Saturday, May 17, 2014

No Amygdala No Fear


Headshot of psychologist Ralph Adolphs
So for the second consecutive year, I attended the Quinn Memorial Lecture at UBC. The talk was by Bren Professor of Psychology and Neuroscience Ralph Adolphs entitled “The Social Brain.” I was rather intrigued by the title and by the very fact that it was another opportunity to flex my brain muscles on the brain itself (self-reflexive or meta-learning, I suppose). For last year's "mental gymnastics," please click here.

Adolphs introduced his ideas by examining three ways we generally achieve knowledge. First, we get information from our physical environment. We learn about the world by observing what goes on around us and then draw our own conclusions. So this information is dependent upon social factors, and learning would occur by watching parents, teachers, friends and classmates.

The second form of knowledge is through our own minds. This may be linked to the first one, yet it is the specific ways of arranging and interpreting the input that makes it become knowledge that is unique to us. We do not process all the information around us, but rather what catches our eye or interest, and then we add our own spin and understanding to it. 

In other words, our brains are constantly active by creating links, background stories or filling the blanks to understand the reasons and motivations behind certain actions or situations. Imagine a piano falling from the sky (my own example). We immediately make assumptions on how and why this may have come about, perhaps negligence on the part of movers, frustration on the part of a composer or a young piano student, or maybe even an intended and premeditated (admittedly artistic) plan for murder.

The third way is the minds of others. At this point, I do not clearly remember what this part was about, but I am filling in my blanks and assume that it must have been about what others tell us or what we read in books about the world. So this is a type of filtered or “second-hand” knowledge based on observations of others that we can incorporate and assimilate for ourselves. Incidentally, all of these points were actually based on somebody else's ideas who was acknowledged in a small footnote by the slide, which my eyes could not fully make out, or I was simply too lazy to jot down.

So much preamble (though I believe interesting) to get to the main issue: the brain. Adolphs showed us a simple and brief clip, the Heider-Simmel demonstration from various years ago (1944 in fact!) depicting different geometric sizes and shapes moving around a square (or something along those lines). From it we immediately and automatically projected that the larger triangle was a bully trying to push around the other triangle and the circle, with both of the victims finally managing to escape leaving the aggressive triangle to its own devices. In fact, this bully ends up “punching” and breaking his abode in a fit of unchecked and uncontrolled anger.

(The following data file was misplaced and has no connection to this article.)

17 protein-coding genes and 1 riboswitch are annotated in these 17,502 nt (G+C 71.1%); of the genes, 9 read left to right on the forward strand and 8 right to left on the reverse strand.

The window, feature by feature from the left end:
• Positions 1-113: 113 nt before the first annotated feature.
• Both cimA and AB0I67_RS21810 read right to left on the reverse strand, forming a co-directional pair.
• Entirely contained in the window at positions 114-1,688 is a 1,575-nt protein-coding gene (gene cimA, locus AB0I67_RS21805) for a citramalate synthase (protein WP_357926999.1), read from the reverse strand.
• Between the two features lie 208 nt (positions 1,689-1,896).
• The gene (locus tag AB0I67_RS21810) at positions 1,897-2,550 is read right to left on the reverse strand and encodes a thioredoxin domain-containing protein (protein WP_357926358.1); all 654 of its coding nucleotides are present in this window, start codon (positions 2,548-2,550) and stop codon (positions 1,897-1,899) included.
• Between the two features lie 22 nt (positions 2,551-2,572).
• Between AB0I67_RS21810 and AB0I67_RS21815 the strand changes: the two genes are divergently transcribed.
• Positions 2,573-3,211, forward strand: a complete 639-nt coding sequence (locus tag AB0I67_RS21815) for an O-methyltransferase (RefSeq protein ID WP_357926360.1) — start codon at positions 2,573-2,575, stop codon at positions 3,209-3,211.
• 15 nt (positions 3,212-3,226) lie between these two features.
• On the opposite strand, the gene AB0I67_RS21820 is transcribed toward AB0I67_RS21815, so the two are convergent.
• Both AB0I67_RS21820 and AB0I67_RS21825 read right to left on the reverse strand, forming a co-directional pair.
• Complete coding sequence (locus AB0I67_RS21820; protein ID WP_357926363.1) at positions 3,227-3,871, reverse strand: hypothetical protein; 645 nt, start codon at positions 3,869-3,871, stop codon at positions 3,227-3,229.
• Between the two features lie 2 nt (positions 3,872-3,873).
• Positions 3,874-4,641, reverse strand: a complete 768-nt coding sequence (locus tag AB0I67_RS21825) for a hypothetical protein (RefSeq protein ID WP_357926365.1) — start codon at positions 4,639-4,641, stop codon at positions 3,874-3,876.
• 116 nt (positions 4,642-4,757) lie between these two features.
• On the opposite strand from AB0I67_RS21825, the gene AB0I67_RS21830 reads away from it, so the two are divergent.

All of this feels like a kind of Rorschach test, but one that was clearly visible and comprehensive for those with “normal” brains since we tend to humanize things and intuitively create a background story by giving each of the shapes human motivations, reasons, and experiences.

Yet, in fact, patients with autism do not necessarily see it that way. They merely summarize the clip by saying that triangles and circles move around. There is no storyline behind the whole situation. They do not connect or color the incidents with everyday real life experiences as we tend to do. To those patients, these were only geometrical shapes moving about with no rhyme or reason. In a purely objective manner, they may be right as our storyline is nothing but a projection onto mere facts, namely random geometrical movements on a screen (more about this below).

There were other studies that examined people (and also animals) with lesions in their Amygdala and their reaction to general fear-inducing stimuli. In the case of one patient who was called SM, it appeared that she had no fear of snakes or frightening horror clips. In a similar way, chimpanzees with damage to their Amygdala did not perceive strangers as a threat, nor even as interesting. It seems that most of our fear is regulated by the Amygdala (although it is generally more complex than that as the brain cannot be mapped alongside specific regions but ought to be looked at as a connected and interactive network of different parts working simultaneously).

What I found quite interesting is that this is not merely a matter of a fight or flight response, but that it includes social phobia as well. So people with lesions in their Amygdala tend to have less social fear and inhibitions. SM, for example, fully aware of social conventions, would in real life situations disregard issues like personal space. In one experiment she would go up and be so up-close and personal that the experimenter felt uncomfortable, and then she even pinched his nose! Asked about personal space or whether this was the correct behavior in a given social situation, she showed complete rational awareness and understanding that such behavior is inappropriate.

We can conclude that without the Amygdala or with suppressed activity in this region, our fears may be reduced. Although fear is a necessary instinct for survival, it can also be redundant and counterproductive in social situations. How many of us see certain fears as disastrous when they are merely trifles and do not have serious tangible effects or consequences. For example, the most common social fear would be the fear of rejection and how many people have lost out on glorious opportunities for romance and job advancement due to it.